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1999: Summit hopes to restore Canada's hockey supremacy

media clip
It's been called "Canada's game," but many Canadians think we're no longer tops in hockey. Enter "Open Ice," a three-day conference on the future of Canadian hockey. Big names Wayne Gretzky and Ken Dryden, as well as minor players and their parents, are discussing how to develop better hockey players. In this CBC news clip, Gretzky says it may be time for a simpler approach: to "grab a puck and try to get it in the net."
• The focus of Open Ice, a one-time event, was to explore ways to improve the way young players in Canada are trained as they move up through the minor hockey system.
• Wayne Gretzky was honorary chair of the summit. He told the Globe and Mail that more practice time and fewer games would produce better players, as would teaching kids to play creatively, to try other sports, and to handle the puck more.

• Gretzky said player development in Canada in 1999 wasn't too different from that of his own childhood. "But," he added, "the problem is magnified now because of the infusion of Europeans into the NHL. They weren't in the league in the 1960s and 1970s."
• A large influx of European players into the NHL began after the 1991 breakup of the Soviet Union. Powerful players from former Soviet republics, as well as skilled Swedes and Finns, broke Canadians' dominance in the league.

• The summit was also prompted in part because Canada's men's team failed to make the podium at the 1998 winter Olympics in Nagano, Japan. The Czech Republic won the gold, Russia took the silver and Finland finished with the bronze.
• Women's hockey was a new event at the 1998 Games, and Canada's team lost to the United States in the gold medal game.

• In 1999, Canadian players accounted for 61 per cent of the NHL roster. Another 24 per cent were European and 15 per cent were American.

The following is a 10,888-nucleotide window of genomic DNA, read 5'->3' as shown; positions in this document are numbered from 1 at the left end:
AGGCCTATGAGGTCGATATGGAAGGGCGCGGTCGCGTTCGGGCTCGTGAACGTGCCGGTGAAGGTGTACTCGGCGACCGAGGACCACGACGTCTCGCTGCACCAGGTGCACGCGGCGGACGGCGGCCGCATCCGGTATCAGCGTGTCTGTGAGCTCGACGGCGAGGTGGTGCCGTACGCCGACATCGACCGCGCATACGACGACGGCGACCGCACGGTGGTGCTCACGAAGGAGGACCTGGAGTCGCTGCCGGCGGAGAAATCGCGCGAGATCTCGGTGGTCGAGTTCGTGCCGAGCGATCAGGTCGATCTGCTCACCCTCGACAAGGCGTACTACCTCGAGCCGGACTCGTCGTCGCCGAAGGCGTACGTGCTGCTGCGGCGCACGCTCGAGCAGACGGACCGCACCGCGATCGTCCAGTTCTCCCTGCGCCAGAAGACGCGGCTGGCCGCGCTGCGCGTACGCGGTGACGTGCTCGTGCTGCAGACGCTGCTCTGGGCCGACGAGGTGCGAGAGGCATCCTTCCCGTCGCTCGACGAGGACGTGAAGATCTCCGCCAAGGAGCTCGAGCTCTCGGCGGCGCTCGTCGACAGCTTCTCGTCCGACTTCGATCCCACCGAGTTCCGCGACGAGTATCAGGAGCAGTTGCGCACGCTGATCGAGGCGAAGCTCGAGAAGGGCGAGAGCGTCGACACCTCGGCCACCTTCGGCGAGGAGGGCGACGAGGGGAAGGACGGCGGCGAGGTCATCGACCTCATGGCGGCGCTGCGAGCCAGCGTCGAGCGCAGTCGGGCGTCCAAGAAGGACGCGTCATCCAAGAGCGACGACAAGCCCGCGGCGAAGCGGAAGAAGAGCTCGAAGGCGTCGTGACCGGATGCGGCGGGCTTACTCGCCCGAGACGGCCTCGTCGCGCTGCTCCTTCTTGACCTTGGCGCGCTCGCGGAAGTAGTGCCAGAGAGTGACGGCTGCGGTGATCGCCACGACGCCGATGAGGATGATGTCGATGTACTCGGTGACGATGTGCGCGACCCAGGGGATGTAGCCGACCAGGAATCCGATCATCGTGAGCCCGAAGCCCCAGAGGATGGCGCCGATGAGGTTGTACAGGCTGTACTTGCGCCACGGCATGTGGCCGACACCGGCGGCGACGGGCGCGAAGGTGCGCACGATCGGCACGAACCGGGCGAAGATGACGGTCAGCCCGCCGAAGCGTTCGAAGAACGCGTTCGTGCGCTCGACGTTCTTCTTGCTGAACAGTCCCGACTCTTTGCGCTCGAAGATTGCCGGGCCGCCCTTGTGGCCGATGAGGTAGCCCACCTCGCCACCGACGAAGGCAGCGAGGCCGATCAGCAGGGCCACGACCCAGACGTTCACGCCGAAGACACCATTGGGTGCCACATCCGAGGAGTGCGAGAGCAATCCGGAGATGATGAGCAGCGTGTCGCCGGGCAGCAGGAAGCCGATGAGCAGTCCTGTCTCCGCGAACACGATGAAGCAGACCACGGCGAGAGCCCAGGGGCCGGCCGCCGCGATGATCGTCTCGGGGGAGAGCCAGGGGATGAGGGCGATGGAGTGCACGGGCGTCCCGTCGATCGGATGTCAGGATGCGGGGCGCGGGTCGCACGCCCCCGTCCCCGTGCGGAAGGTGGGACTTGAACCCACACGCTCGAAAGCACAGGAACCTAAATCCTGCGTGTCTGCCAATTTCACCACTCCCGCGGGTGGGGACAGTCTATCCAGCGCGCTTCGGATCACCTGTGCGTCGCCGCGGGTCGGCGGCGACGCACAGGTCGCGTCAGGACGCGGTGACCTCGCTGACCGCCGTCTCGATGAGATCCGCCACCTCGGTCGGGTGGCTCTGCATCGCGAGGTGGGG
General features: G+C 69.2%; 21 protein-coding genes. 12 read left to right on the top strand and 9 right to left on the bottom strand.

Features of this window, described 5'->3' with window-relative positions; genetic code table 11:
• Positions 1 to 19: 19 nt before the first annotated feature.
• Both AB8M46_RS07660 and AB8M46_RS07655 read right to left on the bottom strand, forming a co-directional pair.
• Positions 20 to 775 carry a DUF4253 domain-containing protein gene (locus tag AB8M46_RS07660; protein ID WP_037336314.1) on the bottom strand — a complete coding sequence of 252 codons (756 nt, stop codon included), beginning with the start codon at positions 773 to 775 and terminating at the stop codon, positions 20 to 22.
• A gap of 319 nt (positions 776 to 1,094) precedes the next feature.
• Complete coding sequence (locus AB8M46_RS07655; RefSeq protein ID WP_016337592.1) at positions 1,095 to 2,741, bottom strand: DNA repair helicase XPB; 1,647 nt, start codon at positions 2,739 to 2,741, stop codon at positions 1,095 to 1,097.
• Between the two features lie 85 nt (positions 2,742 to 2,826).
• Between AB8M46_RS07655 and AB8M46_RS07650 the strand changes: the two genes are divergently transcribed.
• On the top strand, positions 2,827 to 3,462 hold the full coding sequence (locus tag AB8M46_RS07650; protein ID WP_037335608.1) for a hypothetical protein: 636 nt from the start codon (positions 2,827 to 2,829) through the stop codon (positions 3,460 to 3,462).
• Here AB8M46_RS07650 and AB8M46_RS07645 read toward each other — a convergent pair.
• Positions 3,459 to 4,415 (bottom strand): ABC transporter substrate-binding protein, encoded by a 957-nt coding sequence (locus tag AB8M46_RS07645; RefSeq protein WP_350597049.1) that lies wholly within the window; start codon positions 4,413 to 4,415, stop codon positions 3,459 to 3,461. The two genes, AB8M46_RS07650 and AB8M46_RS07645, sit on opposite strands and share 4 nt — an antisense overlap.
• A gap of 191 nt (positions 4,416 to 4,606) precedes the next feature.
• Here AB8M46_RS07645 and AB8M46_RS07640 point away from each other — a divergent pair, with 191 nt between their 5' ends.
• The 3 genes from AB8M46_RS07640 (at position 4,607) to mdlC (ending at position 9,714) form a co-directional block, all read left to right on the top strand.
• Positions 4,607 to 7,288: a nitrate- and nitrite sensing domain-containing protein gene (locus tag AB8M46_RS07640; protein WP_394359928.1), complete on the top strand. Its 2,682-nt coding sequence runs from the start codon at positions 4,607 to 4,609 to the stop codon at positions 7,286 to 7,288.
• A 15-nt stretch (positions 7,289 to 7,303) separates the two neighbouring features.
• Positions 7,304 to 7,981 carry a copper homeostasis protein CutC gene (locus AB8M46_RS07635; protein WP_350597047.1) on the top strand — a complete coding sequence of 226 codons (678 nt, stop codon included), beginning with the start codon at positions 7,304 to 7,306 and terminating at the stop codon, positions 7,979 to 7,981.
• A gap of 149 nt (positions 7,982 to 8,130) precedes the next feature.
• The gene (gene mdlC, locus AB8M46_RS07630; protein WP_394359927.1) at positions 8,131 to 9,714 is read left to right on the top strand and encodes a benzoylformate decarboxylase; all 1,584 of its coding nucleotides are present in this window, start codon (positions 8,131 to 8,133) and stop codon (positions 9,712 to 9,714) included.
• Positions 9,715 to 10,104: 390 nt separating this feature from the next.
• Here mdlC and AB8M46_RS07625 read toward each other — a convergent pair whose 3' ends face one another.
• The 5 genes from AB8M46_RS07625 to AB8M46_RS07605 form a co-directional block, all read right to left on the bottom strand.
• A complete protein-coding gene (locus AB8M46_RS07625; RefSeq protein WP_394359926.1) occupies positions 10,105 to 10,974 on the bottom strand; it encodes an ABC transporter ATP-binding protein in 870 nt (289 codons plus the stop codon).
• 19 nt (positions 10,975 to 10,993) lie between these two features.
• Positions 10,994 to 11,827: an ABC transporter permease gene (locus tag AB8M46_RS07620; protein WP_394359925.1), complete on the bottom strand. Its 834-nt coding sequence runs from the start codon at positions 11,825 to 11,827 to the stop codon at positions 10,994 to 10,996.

• However, only three out of the 12 finalists for that year's top four NHL awards - 25 per cent - were Canadian. In 1998, two Canadians and 10 Europeans were named as finalists.
• Europeans also dominated the 1999 entry draft. Of the 28 first-round picks, only nine were Canadian.

• "The real challenge to reforming the system," wrote Globe and Mail analyst William Houston, "is persuading parents, volunteer coaches and administrators that reform is needed."
• According to Houston, young Canadians were learning to play "conservative, defensive hockey" that restricted creativity and encouraged aggression.
• In minor hockey, a player with average skills could expect to control the puck for only 45 seconds during a game.

• An enduring initiative that resulted from Open Ice was the Bell Skills First Challenge hosted by the Toronto Maple Leafs. Each year, the team invites nine- and 10-year-old players to participate in a skills competition at the Air Canada Centre in Toronto.
• By the 2005-2006 season, the proportion of Canadian players in the NHL had dropped to about 55 per cent. Europeans were up to 30 per cent, and American-born players remained unchanged at 15 per cent.

Also on August 25:
1878: The first newspaper in Saskatchewan is published. Patrick Laurie in Battleford publishes the "Saskatchewan Harold".
1919: E.L. Richardson and Guy Weadick open the Calgary Victory Stampede, sponsored by Pat Burns, A.E. Cross, George Lane and A.J. McLean, who financed the first Stampede in 1912. The event had been cancelled during the First World War.
1994: St. Mary's, Ont. is selected as the home of the Canadian Baseball Hall of Fame. In 1838 the first recorded baseball game in Canada was played in Beachville, Ont., near St. Mary's.
Medium: Television
Program: The National
Broadcast Date: Aug. 25, 1999
Guest(s): Julie Brown, Ken Dryden, Frank Godfrey, Wayne Gretzky, Arlene Nadeau
Host: Alison Smith
Reporter: Tom Harrington
Duration: 2:46
This clip was edited for copyright reasons.

Last updated: November 22, 2012

Page consulted on September 10, 2014

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